Andrew Curry writes: It’s impossible to tell how the stand-off between Syriza, Germany, and the ECB will turn out, and events are shifting daily. But some of the thinking in our Future Perspective on The Future of the Eurozone, published in 2012, helps make sense of the situation. I co-wrote it with the journalist and analyst Matthew Lynn. It’s clear from re-reading our analysis then that Syriza, and Greece, holds more cards than many people think it does.
The Future Perspective observed that financial crises are a routine feature of market economies, and followed familiar patterns. “This time” is never different. A diagram outlined the tensions that framed responses to a debt crisis.
The first observation is that in Greece it has taken quite a long time, and some astonishingly adverse social and economic outcomes, for the political dimension at the bottom of the diagram to push its way to the forefront. This is partly because mainstream parties chose to align themselves with austerity programmes, as they did elsewhere in Europe. Perhaps we should be surprised instead by the speed at which an opposition party from way outside of the mainstream has come to power: historically, such shifts take a generation or more, not a decade. Podemos in Spain, and Sinn Fein in Ireland, could follow.
Partners in growth
The second is that bondholders always want to be repaid in full, but that’s not normally what happens in the wake of a financial crisis. As it happens, almost all of the Greek debt went on repaying risky loans the German banks made to Greece – and now it’s largely held by other European governments. Cleverly, the proposals constructed by Yanis Varoufakis focus on two things: (a) reducing the annual repayments (but not removing them) and (b) linking repayment to growth. As he said on the Today programme before he became Finance Minister, “We want the Germans to be partners in our recovery, not our misery.”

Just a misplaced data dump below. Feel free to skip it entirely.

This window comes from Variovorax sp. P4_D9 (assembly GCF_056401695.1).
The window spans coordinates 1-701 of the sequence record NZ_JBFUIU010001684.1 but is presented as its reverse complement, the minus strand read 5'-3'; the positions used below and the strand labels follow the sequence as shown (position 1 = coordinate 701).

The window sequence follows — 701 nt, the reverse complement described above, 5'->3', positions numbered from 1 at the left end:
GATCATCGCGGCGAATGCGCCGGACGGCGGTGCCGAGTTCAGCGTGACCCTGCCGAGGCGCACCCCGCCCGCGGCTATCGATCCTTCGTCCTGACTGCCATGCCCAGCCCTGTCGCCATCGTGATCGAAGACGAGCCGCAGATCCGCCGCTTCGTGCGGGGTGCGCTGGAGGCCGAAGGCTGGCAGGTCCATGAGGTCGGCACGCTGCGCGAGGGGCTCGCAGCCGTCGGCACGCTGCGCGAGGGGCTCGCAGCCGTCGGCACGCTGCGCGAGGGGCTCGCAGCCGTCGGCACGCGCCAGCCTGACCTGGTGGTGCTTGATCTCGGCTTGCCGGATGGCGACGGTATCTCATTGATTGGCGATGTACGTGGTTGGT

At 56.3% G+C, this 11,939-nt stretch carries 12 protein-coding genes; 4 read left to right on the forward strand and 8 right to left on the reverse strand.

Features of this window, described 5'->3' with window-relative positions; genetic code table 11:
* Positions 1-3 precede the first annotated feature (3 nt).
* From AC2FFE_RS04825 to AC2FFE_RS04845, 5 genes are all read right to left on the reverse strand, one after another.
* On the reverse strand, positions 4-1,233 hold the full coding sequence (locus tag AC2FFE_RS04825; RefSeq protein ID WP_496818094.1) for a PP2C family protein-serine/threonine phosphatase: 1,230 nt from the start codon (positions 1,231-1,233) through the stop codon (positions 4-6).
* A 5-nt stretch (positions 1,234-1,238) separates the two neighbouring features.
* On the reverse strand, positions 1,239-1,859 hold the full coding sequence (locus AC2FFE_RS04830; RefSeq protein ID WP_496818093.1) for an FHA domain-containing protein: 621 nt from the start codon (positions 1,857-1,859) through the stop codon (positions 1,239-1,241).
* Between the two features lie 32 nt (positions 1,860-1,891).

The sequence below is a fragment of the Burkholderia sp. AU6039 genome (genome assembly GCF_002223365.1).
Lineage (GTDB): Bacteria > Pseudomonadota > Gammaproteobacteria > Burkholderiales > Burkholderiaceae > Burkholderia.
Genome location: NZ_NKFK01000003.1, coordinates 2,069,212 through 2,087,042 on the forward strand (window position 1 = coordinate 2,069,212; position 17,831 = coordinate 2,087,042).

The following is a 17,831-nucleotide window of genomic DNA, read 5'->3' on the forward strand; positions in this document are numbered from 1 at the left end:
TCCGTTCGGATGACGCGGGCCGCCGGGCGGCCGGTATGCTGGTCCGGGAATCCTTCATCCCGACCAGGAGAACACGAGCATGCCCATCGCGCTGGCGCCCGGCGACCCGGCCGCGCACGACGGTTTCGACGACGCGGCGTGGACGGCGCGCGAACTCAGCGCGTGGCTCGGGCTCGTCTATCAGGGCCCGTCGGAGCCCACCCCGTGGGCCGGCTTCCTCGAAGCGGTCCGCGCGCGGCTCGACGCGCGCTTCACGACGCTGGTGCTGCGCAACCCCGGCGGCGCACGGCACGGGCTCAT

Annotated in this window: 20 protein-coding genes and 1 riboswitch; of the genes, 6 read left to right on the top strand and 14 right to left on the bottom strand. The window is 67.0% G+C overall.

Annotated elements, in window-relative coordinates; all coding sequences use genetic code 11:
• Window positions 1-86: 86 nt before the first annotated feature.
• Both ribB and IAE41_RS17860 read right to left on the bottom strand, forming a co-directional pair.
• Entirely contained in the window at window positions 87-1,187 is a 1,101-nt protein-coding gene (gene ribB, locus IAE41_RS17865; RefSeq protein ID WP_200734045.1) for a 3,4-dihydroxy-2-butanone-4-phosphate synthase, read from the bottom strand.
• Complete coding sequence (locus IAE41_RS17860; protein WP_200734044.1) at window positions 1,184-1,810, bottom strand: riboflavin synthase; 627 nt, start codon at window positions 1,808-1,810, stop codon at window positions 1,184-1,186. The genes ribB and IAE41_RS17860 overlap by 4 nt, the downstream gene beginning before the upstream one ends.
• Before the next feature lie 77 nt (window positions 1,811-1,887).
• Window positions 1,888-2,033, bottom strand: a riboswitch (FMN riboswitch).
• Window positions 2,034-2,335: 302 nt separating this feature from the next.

The third is that all financial crises are a systemic problem, not a national problem, and this is no exception. (Michael Pettis has a brilliant long essay about this). As Matthew Klein noted in the Financial Times:
[I]t makes no sense to blame the recipients of the capital inflows for causing the crisis. If enough money is sloshing around willing to invest in any stupid idea, you shouldn’t be too surprised that a lot of stupid ideas get funded.
German public opinion seems to think that Greece should pay its debts or leave the Euro, but departure would not be orderly. Departure has short-run costs, but the pain might also be quite short-lived for Greece. Its economy is now growing, from a low base, and it has a budget surplus and a trade surplus. Returning to the drachma could work well, even if Syriza says it won’t take that step. One of our Eurozone scenarios also envisaged countries using the Euro as a trade currency and a local currency (or currencies) to give it a degree of internal flexibility.
Germany should also be concerned about the possibility of Greece leaving the Eurozone. As John Aziz has observed, it does very well out of the Eurozone, both economically and diplomatically. And a Greek recovery outside of the Eurozone would send a strong signal to other economies in Europe. As Matthew Lynn noted in our Future Perspective, once a currency zone starts to unravel, it’s not just the weaker economies that leave.
The image at the top of the post is by Matthias Kabel via Wikipedia, and is used with thanks.